MDMA – commonly known as Ecstasy or Molly – could be approved in the US for treatment of post-traumatic stress disorder as early as next year. Phase 3 trials are currently underway, and if successful, will clear the way for FDA approval.
Scientists are excited about the huge step this represents for therapeutic psychedelics research. Many believe this approval could be the first of similar drug-assisted treatments for various other mental health issues.
MDMA’s fraught history
MDMA took off in psychotherapeutic circles in the 1970s, with hundreds of therapists administering it over the next two decades. They reported astounding results. Patients were making progress that would normally take years within just a few sessions.
Unfortunately, once Ecstasy escaped onto the streets and became a staple party drug, public opinion soured.
In 1985, the US DEA classified it as a Schedule I drug, making its possession an offence punishable by 15 years in prison. Propaganda posters appeared, with colourful ‘Swiss cheese’-esque brain scans, warning “This is your brain on ecstasy.”
Neurologists like George Ricaurte claimed MDMA was neurotoxic and would cause “permanent brain damage” with just one dose. Such claims were later debunked as applying to amphetamine, not MDMA.
Contemporary animal studies have revealed MDMA causes massive and long-lasting surges of serotonin. Serotonin is a mood stabiliser that controls happiness. These serotonin surges also trigger hormones that promote feelings of interpersonal closeness and bonding.
MDMA also reopens a stage of brain development neurologists call the ‘critical period’. This describes a phase when the brain is better able to make and store new memories. For sufferers of PTSD, returning to this malleable state allows them to process trauma related to negative memories.
In October of last year, the Multidisciplinary Association for Psychedelic Studies (MAPS) published its findings from the first ever late-stage psychedelic clinical trial. This first Phase 3 trial observed 90 participants, who included veterans, sexual assault and mass shooting survivors and first responders.
All participants had been diagnosed with PTSD for an average of over 14 years. 90% had considered suicide.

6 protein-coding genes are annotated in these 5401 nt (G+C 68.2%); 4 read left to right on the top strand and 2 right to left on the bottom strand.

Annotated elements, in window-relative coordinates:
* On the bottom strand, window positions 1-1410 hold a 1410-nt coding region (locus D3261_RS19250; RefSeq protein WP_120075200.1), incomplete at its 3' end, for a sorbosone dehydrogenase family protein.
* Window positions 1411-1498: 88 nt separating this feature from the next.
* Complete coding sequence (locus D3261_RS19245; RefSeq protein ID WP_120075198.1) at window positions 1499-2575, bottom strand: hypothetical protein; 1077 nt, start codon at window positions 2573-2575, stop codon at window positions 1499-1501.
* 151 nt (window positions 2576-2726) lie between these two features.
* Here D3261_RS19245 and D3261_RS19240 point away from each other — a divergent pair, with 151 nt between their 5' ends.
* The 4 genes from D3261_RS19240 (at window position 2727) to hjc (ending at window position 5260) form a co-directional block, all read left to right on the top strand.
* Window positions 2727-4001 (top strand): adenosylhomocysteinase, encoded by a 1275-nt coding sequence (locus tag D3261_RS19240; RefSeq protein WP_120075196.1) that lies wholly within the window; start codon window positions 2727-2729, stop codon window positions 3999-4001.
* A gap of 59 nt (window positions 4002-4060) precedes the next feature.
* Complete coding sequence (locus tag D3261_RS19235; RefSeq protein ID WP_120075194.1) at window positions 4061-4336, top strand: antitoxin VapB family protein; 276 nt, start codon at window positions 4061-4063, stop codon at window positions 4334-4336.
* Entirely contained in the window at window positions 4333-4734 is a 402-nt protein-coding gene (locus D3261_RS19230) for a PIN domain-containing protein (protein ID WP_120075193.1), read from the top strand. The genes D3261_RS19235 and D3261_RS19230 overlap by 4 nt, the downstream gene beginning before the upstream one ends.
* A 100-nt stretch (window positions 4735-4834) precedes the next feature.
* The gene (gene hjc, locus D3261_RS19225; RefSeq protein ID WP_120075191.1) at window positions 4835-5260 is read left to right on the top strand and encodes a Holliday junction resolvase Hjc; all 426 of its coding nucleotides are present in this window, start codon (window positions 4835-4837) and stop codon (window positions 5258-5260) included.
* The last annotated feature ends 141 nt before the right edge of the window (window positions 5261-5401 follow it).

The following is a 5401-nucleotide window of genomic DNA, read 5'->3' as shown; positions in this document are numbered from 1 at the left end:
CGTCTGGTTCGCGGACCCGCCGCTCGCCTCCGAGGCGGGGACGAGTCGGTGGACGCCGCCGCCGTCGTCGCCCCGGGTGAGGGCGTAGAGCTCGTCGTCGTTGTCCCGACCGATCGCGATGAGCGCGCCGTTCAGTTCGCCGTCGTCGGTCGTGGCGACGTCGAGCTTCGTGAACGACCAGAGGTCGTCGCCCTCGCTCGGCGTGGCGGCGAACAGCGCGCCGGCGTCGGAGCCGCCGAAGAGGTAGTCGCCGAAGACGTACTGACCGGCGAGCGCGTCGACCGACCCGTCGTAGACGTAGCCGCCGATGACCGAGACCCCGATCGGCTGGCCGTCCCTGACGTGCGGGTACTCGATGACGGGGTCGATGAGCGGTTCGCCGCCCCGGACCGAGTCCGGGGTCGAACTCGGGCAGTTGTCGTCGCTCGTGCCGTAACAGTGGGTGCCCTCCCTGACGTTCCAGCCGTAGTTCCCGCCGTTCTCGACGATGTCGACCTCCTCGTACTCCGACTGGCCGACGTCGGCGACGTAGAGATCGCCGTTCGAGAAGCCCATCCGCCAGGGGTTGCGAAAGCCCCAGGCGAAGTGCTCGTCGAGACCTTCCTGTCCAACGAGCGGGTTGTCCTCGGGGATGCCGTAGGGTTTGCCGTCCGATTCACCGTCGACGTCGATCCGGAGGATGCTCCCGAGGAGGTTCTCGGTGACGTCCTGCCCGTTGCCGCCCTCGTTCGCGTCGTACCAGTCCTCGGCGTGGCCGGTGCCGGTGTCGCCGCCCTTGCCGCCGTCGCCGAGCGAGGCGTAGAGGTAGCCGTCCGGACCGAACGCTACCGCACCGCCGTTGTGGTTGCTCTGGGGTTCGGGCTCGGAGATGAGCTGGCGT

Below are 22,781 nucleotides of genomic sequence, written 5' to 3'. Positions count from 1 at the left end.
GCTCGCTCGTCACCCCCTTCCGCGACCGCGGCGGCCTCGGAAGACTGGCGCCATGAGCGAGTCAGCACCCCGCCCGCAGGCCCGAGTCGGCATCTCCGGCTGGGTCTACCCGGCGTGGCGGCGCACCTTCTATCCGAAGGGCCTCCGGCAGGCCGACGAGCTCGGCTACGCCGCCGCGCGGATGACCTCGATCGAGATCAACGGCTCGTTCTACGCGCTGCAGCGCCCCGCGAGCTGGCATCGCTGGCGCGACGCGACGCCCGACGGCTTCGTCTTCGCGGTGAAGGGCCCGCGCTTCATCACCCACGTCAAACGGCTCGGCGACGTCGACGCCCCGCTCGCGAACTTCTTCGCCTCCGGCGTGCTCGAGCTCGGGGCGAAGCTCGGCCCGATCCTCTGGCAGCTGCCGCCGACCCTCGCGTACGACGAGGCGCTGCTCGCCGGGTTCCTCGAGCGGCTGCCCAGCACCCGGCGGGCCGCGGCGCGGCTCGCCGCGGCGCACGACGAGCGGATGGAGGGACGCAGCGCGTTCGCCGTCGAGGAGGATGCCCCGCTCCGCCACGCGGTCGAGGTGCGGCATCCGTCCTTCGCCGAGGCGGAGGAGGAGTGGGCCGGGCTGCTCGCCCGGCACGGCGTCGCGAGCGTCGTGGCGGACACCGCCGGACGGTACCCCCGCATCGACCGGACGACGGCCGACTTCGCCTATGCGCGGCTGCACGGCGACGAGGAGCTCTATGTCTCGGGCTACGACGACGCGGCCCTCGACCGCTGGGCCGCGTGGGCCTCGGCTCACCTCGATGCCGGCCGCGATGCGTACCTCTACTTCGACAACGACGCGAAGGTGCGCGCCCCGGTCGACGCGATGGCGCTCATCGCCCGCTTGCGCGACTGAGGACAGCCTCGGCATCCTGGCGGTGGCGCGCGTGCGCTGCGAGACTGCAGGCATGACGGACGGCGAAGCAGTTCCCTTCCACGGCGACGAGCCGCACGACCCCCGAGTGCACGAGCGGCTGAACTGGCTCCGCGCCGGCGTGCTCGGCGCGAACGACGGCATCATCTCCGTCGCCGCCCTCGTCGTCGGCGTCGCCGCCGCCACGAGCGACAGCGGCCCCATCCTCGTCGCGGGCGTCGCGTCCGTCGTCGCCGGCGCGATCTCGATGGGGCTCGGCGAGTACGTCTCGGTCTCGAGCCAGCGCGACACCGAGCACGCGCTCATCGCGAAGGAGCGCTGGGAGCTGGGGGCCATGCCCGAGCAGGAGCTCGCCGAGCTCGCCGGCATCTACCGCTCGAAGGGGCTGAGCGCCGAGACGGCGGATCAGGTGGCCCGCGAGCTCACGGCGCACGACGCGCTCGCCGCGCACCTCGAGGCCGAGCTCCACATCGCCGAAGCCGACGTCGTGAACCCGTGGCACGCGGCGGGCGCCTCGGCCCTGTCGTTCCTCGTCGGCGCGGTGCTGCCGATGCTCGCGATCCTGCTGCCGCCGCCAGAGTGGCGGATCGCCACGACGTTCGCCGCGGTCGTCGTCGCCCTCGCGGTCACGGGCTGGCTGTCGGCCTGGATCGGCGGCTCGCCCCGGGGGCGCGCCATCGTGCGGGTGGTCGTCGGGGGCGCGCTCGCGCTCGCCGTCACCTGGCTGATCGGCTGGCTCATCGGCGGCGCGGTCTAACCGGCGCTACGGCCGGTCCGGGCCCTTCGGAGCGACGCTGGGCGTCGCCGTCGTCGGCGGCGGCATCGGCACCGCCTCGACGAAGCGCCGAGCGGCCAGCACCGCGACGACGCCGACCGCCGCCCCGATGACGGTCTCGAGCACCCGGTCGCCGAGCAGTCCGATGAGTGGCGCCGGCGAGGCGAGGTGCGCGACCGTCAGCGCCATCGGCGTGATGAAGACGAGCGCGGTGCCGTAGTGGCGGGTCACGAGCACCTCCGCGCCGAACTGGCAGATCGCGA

At the conclusion of the trial’s MDMA-assisted therapy course, 67% of participants no longer met the diagnostic criteria for PTSD, and more than a fifth displayed a ‘clinically significant response’. Depression symptoms plummeted, and there was no evidence of increased suicidal thinking or potential for misuse. One participant reported, “Literally, I’m a different person.”
The FDA will need a second successful Phase 3 trial before it approves MDMA-assisted therapy – which is now underway with 100 participants. FDA approval could be granted as soon as 2023.
Mental health experts and patients alike hope this research and eventual approval is only the start. Other studies reveal MDMA’s potential in assisting difficult-to-treat mental health issues like alcohol abuse, OCD, phobias, eating disorders, depression, end-of-life anxiety, social anxiety in autistic adults.
After that, the sky is the limit. Other psychedelics are being investigated with renewed vigour for their therapeutic potential. Psilocybin (the psychedelic component in ‘magic mushrooms’) was recently found to be more effective than a common antidepressant.
Jennifer Mitchell, lead author of the MDMA study, is thrilled, “this is a wonderful, fruitful time for discovery, because people are suddenly willing to consider these substances as therapeutics again, which hasn’t happened in 50 years”.
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